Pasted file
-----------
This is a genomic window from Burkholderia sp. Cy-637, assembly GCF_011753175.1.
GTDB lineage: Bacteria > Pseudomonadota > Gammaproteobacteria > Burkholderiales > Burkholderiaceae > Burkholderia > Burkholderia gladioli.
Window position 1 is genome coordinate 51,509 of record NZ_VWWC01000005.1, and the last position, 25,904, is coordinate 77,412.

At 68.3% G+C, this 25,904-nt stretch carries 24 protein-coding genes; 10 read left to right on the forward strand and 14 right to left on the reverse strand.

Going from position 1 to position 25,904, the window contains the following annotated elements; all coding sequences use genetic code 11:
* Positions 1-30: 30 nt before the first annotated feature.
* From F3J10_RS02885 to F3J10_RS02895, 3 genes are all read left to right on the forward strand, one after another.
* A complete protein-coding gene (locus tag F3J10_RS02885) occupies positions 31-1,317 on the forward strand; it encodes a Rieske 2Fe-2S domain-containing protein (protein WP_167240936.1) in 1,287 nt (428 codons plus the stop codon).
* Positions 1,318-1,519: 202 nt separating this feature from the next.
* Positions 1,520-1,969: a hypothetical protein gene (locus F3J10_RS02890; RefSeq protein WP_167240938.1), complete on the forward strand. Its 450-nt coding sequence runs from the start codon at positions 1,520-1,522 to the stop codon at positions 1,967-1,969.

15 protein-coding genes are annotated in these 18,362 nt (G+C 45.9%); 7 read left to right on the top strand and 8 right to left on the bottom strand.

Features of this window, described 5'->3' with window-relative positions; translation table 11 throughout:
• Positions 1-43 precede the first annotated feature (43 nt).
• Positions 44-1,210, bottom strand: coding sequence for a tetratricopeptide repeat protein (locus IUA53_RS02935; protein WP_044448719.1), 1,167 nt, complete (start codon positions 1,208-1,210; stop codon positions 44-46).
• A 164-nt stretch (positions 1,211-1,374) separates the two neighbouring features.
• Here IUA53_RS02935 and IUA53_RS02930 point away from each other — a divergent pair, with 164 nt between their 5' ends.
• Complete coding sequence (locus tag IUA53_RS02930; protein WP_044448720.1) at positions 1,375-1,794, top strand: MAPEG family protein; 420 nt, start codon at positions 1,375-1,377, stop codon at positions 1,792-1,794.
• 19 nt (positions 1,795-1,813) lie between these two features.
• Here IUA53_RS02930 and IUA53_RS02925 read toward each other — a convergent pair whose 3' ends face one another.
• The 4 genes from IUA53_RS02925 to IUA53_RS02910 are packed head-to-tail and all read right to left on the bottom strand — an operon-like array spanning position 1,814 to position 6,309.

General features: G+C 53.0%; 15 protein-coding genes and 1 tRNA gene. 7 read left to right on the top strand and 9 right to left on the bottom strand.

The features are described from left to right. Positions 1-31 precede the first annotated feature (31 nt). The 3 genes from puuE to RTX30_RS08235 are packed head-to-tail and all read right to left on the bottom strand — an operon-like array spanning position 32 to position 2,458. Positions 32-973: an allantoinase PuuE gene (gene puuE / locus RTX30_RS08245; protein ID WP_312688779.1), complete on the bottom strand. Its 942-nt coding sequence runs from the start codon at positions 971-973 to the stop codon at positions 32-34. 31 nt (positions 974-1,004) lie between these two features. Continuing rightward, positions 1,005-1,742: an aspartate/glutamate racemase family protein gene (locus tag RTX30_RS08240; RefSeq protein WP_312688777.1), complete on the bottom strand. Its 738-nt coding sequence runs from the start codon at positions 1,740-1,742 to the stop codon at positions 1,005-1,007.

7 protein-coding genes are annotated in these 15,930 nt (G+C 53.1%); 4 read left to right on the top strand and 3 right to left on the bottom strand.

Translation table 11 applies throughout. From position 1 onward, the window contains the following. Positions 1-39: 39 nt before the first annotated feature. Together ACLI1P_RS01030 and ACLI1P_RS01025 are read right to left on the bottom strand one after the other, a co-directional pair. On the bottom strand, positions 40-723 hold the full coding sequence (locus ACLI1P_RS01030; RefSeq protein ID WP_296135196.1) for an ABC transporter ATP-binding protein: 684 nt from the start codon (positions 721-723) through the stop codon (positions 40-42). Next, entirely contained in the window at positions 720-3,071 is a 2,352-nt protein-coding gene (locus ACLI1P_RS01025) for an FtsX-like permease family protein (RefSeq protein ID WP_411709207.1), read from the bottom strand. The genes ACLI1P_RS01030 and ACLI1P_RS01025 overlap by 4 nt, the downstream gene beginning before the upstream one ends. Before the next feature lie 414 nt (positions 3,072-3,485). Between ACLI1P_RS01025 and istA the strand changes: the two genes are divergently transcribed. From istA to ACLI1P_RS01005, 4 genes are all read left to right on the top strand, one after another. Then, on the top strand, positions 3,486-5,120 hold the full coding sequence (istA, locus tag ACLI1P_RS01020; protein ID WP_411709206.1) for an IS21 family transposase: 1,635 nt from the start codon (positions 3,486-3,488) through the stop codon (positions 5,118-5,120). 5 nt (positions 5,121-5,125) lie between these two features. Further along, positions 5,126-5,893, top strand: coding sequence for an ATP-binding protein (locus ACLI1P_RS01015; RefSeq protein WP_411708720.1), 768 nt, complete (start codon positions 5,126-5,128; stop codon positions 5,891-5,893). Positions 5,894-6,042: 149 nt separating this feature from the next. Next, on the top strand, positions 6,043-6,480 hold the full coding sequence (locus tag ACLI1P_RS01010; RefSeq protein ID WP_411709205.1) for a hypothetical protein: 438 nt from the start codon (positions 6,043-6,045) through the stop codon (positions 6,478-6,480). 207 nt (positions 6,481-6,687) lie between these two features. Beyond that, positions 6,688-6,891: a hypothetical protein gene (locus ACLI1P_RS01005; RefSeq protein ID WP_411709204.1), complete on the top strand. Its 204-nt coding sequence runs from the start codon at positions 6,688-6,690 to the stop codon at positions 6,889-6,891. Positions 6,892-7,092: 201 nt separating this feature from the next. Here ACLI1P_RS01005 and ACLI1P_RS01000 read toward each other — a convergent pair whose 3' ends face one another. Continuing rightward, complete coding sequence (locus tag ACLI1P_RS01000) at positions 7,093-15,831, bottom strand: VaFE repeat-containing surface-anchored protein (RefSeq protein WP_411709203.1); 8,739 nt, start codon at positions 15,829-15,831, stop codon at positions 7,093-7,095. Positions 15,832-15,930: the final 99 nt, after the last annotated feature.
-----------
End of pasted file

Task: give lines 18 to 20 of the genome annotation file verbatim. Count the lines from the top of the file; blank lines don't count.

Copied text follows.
• 19 nt (positions 1,795-1,813) lie between these two features.
• Here IUA53_RS02930 and IUA53_RS02925 read toward each other — a convergent pair whose 3' ends face one another.
• The 4 genes from IUA53_RS02925 to IUA53_RS02910 are packed head-to-tail and all read right to left on the bottom strand — an operon-like array spanning position 1,814 to position 6,309.